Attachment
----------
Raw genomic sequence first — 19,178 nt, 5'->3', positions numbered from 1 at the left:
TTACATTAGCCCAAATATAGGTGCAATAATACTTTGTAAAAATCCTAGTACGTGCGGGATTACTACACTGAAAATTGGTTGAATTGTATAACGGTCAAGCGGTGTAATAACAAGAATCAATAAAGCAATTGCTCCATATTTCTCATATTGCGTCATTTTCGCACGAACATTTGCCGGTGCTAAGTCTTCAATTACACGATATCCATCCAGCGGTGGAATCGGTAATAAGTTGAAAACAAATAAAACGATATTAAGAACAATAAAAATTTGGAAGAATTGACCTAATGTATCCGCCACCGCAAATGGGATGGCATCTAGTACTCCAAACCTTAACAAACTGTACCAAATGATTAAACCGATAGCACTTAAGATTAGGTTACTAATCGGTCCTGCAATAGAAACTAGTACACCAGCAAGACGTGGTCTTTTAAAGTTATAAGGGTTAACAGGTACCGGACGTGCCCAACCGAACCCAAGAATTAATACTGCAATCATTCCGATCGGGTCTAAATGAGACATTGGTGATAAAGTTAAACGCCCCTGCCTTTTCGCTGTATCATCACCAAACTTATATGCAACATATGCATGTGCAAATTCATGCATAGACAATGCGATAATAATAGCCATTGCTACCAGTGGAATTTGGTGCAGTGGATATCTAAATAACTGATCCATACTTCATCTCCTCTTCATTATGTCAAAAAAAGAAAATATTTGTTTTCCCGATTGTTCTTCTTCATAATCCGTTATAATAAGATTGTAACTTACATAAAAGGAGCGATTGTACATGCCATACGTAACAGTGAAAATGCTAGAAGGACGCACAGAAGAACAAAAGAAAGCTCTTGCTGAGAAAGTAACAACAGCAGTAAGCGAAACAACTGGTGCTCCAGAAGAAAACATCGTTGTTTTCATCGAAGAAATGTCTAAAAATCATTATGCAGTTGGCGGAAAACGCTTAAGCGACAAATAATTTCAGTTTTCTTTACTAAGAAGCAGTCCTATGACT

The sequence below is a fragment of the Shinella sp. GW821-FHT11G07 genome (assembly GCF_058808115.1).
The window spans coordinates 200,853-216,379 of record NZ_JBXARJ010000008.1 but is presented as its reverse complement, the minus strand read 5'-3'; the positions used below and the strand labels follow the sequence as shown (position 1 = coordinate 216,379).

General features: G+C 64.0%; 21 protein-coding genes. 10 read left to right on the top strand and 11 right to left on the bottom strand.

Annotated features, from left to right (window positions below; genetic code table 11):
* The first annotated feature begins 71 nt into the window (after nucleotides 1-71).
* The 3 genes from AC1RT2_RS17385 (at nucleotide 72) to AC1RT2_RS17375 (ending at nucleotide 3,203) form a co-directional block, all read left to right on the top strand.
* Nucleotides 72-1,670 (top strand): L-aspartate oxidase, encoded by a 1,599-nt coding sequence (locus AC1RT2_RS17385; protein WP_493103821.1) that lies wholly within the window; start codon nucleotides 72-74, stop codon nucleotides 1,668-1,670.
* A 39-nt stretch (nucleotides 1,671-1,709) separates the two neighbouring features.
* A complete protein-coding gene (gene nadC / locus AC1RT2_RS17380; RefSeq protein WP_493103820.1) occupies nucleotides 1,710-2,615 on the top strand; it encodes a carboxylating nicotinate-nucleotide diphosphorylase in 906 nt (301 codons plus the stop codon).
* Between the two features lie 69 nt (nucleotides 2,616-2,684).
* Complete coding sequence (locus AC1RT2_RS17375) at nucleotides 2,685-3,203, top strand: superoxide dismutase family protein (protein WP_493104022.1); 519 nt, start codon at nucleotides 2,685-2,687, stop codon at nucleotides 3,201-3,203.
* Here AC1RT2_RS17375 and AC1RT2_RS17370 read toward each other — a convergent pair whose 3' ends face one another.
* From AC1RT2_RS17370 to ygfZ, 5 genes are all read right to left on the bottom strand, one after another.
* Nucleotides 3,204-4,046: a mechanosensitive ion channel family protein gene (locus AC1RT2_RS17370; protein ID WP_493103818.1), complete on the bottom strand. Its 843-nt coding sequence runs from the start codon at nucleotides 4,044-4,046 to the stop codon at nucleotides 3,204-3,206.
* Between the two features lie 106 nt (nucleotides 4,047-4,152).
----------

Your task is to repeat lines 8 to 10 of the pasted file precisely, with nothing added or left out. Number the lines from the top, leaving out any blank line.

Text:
* The 3 genes from AC1RT2_RS17385 (at nucleotide 72) to AC1RT2_RS17375 (ending at nucleotide 3,203) form a co-directional block, all read left to right on the top strand.
* Nucleotides 72-1,670 (top strand): L-aspartate oxidase, encoded by a 1,599-nt coding sequence (locus AC1RT2_RS17385; protein WP_493103821.1) that lies wholly within the window; start codon nucleotides 72-74, stop codon nucleotides 1,668-1,670.
* A 39-nt stretch (nucleotides 1,671-1,709) separates the two neighbouring features.